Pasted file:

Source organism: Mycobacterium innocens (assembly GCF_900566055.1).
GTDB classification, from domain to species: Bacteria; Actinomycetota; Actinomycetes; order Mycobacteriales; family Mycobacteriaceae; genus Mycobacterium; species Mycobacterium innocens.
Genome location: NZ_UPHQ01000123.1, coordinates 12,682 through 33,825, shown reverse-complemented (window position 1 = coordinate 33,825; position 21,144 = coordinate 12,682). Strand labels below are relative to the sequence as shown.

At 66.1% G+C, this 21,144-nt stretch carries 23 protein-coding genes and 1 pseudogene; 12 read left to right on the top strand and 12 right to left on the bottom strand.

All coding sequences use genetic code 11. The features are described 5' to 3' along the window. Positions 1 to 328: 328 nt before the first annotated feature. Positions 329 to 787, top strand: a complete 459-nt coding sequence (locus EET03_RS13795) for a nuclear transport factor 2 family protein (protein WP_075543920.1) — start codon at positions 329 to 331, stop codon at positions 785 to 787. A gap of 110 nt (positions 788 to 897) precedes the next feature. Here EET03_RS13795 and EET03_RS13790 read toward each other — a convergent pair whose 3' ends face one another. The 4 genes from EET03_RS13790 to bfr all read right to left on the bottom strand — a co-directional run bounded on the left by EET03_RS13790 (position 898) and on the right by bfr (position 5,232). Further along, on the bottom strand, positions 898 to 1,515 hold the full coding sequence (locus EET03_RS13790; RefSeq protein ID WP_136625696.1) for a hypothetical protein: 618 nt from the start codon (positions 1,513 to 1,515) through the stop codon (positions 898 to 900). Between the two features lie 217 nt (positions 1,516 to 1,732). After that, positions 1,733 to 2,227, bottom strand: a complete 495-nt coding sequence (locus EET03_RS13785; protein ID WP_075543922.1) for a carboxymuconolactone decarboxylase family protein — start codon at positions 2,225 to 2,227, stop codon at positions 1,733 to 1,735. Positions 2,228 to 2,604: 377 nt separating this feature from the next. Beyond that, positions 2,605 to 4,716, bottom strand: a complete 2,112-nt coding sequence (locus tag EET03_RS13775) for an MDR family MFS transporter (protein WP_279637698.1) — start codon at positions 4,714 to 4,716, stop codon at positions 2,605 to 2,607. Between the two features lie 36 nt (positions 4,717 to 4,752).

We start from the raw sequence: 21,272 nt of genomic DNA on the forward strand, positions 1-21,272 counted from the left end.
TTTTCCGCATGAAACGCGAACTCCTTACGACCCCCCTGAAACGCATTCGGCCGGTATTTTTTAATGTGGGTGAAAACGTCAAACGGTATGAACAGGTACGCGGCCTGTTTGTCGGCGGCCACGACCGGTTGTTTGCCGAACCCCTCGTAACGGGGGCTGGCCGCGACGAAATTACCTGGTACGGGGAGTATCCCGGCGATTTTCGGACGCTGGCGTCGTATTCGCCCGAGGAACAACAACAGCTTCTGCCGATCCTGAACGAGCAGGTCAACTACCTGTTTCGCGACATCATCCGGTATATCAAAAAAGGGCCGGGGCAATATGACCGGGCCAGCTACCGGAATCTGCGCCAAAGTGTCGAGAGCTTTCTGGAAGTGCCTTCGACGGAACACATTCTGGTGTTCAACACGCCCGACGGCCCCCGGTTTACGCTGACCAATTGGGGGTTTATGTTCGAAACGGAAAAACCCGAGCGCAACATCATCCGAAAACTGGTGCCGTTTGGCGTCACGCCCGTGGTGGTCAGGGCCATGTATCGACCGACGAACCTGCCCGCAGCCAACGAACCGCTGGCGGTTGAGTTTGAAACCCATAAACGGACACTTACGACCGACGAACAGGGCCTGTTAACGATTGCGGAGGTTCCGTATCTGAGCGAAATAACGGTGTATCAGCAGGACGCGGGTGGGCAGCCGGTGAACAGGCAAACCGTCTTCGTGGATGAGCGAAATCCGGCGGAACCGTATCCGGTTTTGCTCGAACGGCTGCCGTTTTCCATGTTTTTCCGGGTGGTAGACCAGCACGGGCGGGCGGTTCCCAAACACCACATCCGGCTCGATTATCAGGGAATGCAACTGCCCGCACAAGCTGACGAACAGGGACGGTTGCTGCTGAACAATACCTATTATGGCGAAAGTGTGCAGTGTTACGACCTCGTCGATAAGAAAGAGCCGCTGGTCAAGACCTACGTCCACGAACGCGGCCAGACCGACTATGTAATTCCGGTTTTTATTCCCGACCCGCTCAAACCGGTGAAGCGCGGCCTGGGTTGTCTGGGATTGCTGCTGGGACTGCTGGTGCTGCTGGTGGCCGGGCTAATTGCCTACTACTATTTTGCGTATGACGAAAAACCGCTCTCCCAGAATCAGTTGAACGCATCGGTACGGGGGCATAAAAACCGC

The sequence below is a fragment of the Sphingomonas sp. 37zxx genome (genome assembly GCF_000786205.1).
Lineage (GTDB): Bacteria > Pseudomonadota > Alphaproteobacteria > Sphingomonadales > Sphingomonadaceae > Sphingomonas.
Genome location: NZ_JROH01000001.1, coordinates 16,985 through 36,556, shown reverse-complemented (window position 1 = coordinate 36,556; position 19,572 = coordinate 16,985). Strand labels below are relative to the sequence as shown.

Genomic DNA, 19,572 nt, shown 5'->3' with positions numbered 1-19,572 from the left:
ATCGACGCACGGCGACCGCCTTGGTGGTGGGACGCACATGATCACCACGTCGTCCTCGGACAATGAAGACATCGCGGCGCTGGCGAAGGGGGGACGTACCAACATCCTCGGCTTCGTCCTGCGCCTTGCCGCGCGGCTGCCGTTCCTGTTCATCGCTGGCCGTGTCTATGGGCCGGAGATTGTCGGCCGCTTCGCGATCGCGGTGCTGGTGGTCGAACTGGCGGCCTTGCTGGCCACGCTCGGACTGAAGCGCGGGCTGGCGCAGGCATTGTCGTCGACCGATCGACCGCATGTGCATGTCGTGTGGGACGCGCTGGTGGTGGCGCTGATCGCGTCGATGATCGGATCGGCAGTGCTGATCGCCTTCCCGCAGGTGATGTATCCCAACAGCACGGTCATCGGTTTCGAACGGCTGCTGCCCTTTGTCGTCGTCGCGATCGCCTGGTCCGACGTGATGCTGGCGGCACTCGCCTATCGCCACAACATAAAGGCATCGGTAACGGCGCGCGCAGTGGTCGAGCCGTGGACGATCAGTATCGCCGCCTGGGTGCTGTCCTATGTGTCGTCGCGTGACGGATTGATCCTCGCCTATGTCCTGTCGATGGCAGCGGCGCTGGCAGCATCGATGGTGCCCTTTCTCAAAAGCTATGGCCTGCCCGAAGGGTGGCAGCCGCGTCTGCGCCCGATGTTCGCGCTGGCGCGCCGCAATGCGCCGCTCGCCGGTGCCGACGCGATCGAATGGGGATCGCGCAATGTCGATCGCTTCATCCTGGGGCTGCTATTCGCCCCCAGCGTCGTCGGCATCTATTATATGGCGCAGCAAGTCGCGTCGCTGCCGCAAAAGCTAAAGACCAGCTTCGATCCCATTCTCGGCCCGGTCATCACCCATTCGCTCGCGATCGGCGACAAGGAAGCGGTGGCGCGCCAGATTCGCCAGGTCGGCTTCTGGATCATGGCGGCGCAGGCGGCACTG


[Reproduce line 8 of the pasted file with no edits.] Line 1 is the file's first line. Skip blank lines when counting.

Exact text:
The sequence below is a fragment of the Sphingomonas sp. 37zxx genome (genome assembly GCF_000786205.1).